Open Access Highly Accessed Open Badges Research

Obligate mutualism within a host drives the extreme specialization of a fig wasp genome

Jin-Hua Xiao1, Zhen Yue2, Ling-Yi Jia13, Xin-Hua Yang2, Li-Hua Niu4, Zhuo Wang2, Peng Zhang1, Bao-Fa Sun13, Shun-Min He1, Zi Li13, Tuan-Lin Xiong13, Wen Xin5, Hai-Feng Gu13, Bo Wang13, John H Werren6, Robert W Murphy78, David Wheeler6, Li-Ming Niu9, Guang-Chang Ma9, Ting Tang10, Sheng-Nan Bian4, Ning-Xin Wang4, Chun-Yan Yang4, Nan Wang4, Yue-Guan Fu9, Wen-Zhu Li1, Soojin V Yi11, Xing-Yu Yang11, Qing Zhou2, Chang-Xin Lu2, Chun-Yan Xu3, Li-Juan He2, Li-Li Yu2, Ming Chen2, Yuan Zheng2, Shao-Wei Wang2, Shuang Zhao2, Yan-Hong Li2, Yang-Yang Yu2, Xiao-Ju Qian2, Yue Cai2, Lian-Le Bian2, Shu Zhang2, Jun-Yi Wang2, Ye Yin2, Hui Xiao1, Guan-Hong Wang13, Hui Yu12, Wen-Shan Wu13, James M Cook1415*, Jun Wang2* and Da-Wei Huang1104*

Author Affiliations

1 Key Laboratory of Zoological Systematics and Evolution, Institute of Zoology, Chinese Academy of Sciences, Beijing 100101, China

2 BGI-Shenzhen, Shenzhen 518083, China

3 University of Chinese Academy of Sciences, Beijing 100039, China

4 College of Plant Protection, Shandong Agricultural University, Tai’an 271018, China

5 Beijing TransGen Biotech Co. Ltd., Beijing 100192, China

6 Biology Department, University of Rochester, Rochester, NY 14627, USA

7 State Key Laboratory of Genetic Resources and Evolution, Kunming Institute of Zoology, Chinese Academy of Sciences, Kunming 650223, China

8 Department of Natural History, Royal Ontario Museum, 100 Queen’s Park, Toronto, Ontario M5S 2C6, Canada

9 Environment and Plant Protection Institute, Chinese Academy of Tropical Agricultural Sciences, Danzhou 571737, China

10 College of Life Science, Hebei University, Baoding 071002, China

11 School of Biology, Georgia Institute of Technology, Atlanta, GA 30332, USA

12 Key Laboratory of Plant Resources Conservation and Sustainable Utilization, South China Botanical Garden, Chinese Academy of Sciences, Guangzhou 510650, China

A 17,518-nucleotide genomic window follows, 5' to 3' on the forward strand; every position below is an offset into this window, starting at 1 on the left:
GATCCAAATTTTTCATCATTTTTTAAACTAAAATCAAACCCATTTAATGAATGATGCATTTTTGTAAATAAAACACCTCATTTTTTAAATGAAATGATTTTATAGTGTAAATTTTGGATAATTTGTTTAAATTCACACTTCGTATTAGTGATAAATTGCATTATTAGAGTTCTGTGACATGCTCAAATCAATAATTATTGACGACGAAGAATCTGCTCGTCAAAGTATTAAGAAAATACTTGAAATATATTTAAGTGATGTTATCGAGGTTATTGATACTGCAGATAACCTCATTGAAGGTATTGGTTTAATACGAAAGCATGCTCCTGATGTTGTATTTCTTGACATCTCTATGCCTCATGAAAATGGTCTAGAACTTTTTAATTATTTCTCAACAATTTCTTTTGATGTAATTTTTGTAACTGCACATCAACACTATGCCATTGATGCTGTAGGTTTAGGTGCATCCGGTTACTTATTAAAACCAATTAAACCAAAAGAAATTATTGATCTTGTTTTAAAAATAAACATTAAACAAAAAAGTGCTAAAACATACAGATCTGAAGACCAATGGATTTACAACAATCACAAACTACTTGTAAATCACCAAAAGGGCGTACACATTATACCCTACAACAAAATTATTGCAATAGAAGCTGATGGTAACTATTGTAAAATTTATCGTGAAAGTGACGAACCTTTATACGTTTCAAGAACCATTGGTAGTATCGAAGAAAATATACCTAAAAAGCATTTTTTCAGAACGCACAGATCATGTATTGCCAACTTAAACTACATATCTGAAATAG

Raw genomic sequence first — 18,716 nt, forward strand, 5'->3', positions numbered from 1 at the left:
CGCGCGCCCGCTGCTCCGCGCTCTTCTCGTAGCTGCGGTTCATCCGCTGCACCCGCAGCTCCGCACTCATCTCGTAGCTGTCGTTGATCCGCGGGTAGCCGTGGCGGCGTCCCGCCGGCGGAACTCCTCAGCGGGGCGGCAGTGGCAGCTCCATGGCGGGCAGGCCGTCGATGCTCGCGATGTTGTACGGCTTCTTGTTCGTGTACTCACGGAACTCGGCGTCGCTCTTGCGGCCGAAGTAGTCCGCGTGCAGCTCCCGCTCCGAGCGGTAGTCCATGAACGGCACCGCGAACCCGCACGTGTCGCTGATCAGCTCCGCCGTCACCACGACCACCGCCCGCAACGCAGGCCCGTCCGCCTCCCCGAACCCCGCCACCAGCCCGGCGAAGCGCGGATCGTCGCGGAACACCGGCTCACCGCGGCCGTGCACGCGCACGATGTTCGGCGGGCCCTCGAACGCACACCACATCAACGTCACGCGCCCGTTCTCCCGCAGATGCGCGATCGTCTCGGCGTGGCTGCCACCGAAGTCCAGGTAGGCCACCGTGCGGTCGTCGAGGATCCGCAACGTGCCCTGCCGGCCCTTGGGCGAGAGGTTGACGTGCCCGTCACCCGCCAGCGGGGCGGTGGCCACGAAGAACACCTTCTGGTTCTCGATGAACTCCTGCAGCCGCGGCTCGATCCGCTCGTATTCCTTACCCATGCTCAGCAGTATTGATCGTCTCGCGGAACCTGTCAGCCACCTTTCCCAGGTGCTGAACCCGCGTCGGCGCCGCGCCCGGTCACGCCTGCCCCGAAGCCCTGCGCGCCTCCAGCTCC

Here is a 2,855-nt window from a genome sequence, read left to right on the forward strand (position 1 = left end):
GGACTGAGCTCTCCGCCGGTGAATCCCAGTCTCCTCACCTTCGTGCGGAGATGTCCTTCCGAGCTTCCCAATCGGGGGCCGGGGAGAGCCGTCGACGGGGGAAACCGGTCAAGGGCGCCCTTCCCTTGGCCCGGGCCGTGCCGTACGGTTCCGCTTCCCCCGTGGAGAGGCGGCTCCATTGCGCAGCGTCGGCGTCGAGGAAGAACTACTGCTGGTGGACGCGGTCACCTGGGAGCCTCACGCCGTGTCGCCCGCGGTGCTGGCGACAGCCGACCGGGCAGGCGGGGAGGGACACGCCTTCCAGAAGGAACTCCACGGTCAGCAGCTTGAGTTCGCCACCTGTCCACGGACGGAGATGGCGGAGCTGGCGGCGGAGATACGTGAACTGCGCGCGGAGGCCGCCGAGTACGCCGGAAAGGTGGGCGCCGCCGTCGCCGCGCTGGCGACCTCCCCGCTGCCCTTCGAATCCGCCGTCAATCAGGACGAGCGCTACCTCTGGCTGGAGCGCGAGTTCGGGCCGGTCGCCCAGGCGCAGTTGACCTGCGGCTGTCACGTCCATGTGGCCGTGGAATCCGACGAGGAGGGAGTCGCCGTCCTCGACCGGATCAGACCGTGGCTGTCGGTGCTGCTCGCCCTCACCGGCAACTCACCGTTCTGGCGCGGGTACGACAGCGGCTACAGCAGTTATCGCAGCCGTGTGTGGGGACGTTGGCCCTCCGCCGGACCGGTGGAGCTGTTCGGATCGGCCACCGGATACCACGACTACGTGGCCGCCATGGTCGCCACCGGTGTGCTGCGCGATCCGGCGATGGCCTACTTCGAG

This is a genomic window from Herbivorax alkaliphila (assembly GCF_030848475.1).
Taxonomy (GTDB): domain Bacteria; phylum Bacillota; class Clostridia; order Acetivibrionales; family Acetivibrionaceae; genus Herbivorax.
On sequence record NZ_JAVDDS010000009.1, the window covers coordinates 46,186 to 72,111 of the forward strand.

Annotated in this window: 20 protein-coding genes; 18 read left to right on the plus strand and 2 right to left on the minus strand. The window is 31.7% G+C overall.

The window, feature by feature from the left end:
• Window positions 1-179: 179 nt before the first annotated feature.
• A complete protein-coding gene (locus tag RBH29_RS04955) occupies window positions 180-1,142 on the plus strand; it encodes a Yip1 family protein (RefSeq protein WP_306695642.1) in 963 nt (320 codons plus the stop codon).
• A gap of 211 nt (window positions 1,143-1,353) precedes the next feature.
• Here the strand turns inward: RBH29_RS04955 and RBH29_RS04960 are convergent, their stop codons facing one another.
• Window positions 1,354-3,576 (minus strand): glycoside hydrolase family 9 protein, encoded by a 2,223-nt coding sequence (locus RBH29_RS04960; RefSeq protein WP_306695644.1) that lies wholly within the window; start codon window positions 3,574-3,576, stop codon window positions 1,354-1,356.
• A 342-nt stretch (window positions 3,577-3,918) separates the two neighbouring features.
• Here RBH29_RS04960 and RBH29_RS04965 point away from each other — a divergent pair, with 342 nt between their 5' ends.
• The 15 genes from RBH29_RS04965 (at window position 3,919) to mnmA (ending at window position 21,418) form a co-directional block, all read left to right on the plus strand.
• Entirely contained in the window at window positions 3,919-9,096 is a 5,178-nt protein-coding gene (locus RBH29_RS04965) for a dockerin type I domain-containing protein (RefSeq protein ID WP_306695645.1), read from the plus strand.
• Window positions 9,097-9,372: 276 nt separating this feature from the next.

13 College of Life Sciences, Fujian Normal University, Fuzhou 350108, China

14 School of Biological Sciences, University of Reading, Berkshire, Reading RG6 6AH, UK

15 Hawkesbury Institute for the Environment, University of Western Sydney, Locked Bag 1797, Penrith South, DC, NSW 1797, Australia

For all author emails, please log on.

Genome Biology 2013, 14:R141  doi:10.1186/gb-2013-14-12-r141

Published: 20 December 2013



Fig pollinating wasps form obligate symbioses with their fig hosts. This mutualism arose approximately 75 million years ago. Unlike many other intimate symbioses, which involve vertical transmission of symbionts to host offspring, female fig wasps fly great distances to transfer horizontally between hosts. In contrast, male wasps are wingless and cannot disperse. Symbionts that keep intimate contact with their hosts often show genome reduction, but it is not clear if the wide dispersal of female fig wasps will counteract this general tendency. We sequenced the genome of the fig wasp Ceratosolen solmsi to address this question.


The genome size of the fig wasp C. solmsi is typical of insects, but has undergone dramatic reductions of gene families involved in environmental sensing and detoxification. The streamlined chemosensory ability reflects the overwhelming importance of females finding trees of their only host species, Ficus hispida, during their fleeting adult lives. Despite long-distance dispersal, little need exists for detoxification or environmental protection because fig wasps spend nearly all of their lives inside a largely benign host. Analyses of transcriptomes in females and males at four key life stages reveal that the extreme anatomical sexual dimorphism of fig wasps may result from a strong bias in sex-differential gene expression.


Our comparison of the C. solmsi genome with other insects provides new insights into the evolution of obligate mutualism. The draft genome of the fig wasp, and transcriptomic comparisons between both sexes at four different life stages, provide insights into the molecular basis for the extreme anatomical sexual dimorphism of this species.